Exclusive: Tests reveal 'dramatic' GCSE learning loss

Mocks and catch-up assessments reveal the extent to which exam students are behind after lockdown, say headteachers

Catherine Lough

Coronavirus and schools: GCSE students have suffered 'dramatic' learning loss through lockdown, headteachers warn

Headteachers have spoken of "dramatic" levels of learning loss among exam cohorts this year revealed by mock exams and catch-up tests.

The warnings come amid an ongoing debate over whether more needs to be done to mitigate the effects of Covid-19 on students sitting exams in the summer of 2021.

The Association of School and College Leaders asked members for their insights into how much learning has been lost by Years 11 and 13 during the pandemic.

The responses, shared with Tes, reveal startling disparities in attainment among these groups of students due to sit exams next summer.


GCSEs 2021: Plea for new approach in lockdown areas

Exams: More exam material may be shown in advance

Coronavirus: Change GCSEs 2021, say students 'drowning in anxiety'

Exclusive: Would regional GCSE grades be fair? 

Exams: Ofqual looking at multiple choice and mocks


One headteacher reported that, having completed assessments for Year 11 across all subjects, their view was that "grades are almost a grade down on where we were at this time last year" – or 0.7 of a grade on average.

They added that "by far the greatest problem is trying to put together an action plan with 34 students from Year 11 that are self-isolating and being taught remotely".

Another head reported that, compared with their last five years' data at October half-term, they were seeing "what equates now to a Progress 8 score prediction of 0.3 lower than at the same assessment point in previous years".

"I know, talking to some schools, there are heads that won't even entertain trying to calculate this at present for fear of what might be the case for their cohorts," they added.

Coronavirus: Disruption 'simply too great' for GCSE students

The head said that the current cohort of Year 11 students had missed more learning than the previous year, because in the first lockdown of 2020 most academic courses were beginning to move on to assessment and revision structures, whereas Year 11 this year had experienced "slower" progress over lockdown.

"Despite after-school sessions, smaller group intervention and one-to-one tutoring in school additional to the main curriculum lessons, I question if this will be enough across the country," they said.

"With Year 11 cohorts out on isolation in a couple of schools I know of this year for up to three weeks already, and ours out for a two-week period with online live lessons, I worry that the disruption is simply too great to expect national performance to be as it would have been."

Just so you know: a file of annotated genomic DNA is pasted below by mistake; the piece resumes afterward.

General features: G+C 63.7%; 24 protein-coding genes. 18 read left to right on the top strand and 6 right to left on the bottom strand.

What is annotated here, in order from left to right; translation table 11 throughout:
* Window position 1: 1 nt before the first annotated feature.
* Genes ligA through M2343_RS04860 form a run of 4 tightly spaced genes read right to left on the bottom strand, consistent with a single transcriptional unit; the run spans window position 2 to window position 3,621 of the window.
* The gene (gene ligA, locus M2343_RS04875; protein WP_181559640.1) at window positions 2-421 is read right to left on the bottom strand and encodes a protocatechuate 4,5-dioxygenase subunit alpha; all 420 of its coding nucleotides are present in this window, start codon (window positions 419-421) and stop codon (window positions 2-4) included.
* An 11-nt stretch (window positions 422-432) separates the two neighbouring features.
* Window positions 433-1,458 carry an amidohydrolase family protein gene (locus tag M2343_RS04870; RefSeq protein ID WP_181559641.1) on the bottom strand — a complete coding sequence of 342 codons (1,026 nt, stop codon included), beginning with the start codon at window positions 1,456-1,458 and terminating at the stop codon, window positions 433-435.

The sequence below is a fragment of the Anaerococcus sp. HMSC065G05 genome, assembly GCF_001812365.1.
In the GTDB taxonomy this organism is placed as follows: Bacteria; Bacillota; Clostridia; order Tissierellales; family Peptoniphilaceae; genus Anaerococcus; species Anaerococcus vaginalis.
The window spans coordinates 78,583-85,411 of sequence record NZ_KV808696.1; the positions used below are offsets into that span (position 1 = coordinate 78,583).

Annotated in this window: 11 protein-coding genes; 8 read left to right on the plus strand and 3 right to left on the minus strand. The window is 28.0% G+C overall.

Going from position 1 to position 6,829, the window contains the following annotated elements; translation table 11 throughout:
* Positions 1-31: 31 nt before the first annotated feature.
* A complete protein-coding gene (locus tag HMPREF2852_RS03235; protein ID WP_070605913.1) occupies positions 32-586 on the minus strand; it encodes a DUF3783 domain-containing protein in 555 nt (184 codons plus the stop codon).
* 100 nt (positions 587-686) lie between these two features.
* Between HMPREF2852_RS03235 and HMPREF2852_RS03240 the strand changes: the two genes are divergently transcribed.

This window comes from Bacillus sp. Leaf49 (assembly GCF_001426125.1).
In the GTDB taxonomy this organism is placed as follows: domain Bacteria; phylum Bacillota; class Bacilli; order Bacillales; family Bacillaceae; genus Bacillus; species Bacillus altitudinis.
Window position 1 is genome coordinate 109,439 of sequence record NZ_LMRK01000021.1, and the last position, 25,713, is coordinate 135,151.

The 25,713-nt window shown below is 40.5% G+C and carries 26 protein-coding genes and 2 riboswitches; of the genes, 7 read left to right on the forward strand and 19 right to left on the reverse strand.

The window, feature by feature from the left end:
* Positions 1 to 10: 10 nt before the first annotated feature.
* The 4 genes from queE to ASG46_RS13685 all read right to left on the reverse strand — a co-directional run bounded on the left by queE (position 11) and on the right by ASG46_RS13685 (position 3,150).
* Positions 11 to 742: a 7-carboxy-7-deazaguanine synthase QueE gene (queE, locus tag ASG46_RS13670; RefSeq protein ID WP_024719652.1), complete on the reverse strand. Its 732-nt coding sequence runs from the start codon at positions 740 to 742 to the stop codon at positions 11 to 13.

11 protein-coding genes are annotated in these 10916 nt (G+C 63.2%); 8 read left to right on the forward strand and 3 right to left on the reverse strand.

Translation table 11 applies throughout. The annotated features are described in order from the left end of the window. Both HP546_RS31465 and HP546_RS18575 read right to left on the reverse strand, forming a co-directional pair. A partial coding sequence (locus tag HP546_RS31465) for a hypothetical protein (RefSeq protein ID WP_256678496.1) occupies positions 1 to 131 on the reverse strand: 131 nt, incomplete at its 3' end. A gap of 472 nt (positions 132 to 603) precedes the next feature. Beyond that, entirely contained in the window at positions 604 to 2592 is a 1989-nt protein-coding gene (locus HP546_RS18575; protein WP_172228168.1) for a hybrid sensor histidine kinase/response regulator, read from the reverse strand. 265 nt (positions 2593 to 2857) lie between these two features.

The comments reflect fears expressed by other school leaders and teachers, especially those in parts of the country worst affected by the pandemic, who have suggested that more needs to be done to mitigate the impact of Covid-19 on exam cohorts.

In October, headteachers in the Liverpool City region called for greater "signposted" choice in exams to mitigate the impact of local lockdowns.

However, last week heads said that greater "optionality" and choice in 2021 papers was now "unlikely", although students might be able to see material from exam papers in advance.

Ofqual is due to announce final plans for the 2021 exam series by the end of November. 

'More disengaged'

Other heads in the ASCL survey pointed out the disparities in students' learning based on how much remote education they had accessed during the lockdown.

One head said that, while students who were "previously diligent and engaged" had returned to school mostly "where they should be", or even, in some cases, "enriched" by the lockdown because of greater opportunities for independent study, "those who were already disengaged and struggling return more lost, more disengaged than they were previously, having done little to nothing over the six months of lockdown".

They also said that attempts to assess students' current levels of attainment have proved "devastating" on mental health.

"Aware of what happened last year, the pupils now see every mock as possibly determining their GCSE grade and whisper the word CAG [centre-assessed grade] in the corridor," they said.

Mental health fears for students

"This is causing even diligent and measured students to see every test as a possible GCSE, resulting in a never-ending feeling of being weighed and measured, despite how often the idea of formative assessment is discussed. The mental health burden on the current Year 11 and 13 is going to grow and grow with the uncertainty of whether exams will go ahead (and nobody trusts the government’s word that they will!)."

And others have highlighted how year groups being sent home in temporary isolation is compounding the issue.

"This week I have sent home 40 and then another 20 Year 11 students," one head reported.

"Their mocks are in two weeks’ time. Their anxiety, already high, is now through the roof as they are all scrambling to make sure they can access our remote lessons. Staff are now teaching eight students in a class, with a further 15 or so online at home – the pressure to ensure all students get a fair and balanced curriculum delivered is immense," they added.

Some heads have reported that while students have retained basic knowledge from lockdown, higher-order skills needed for the exams have not been absorbed.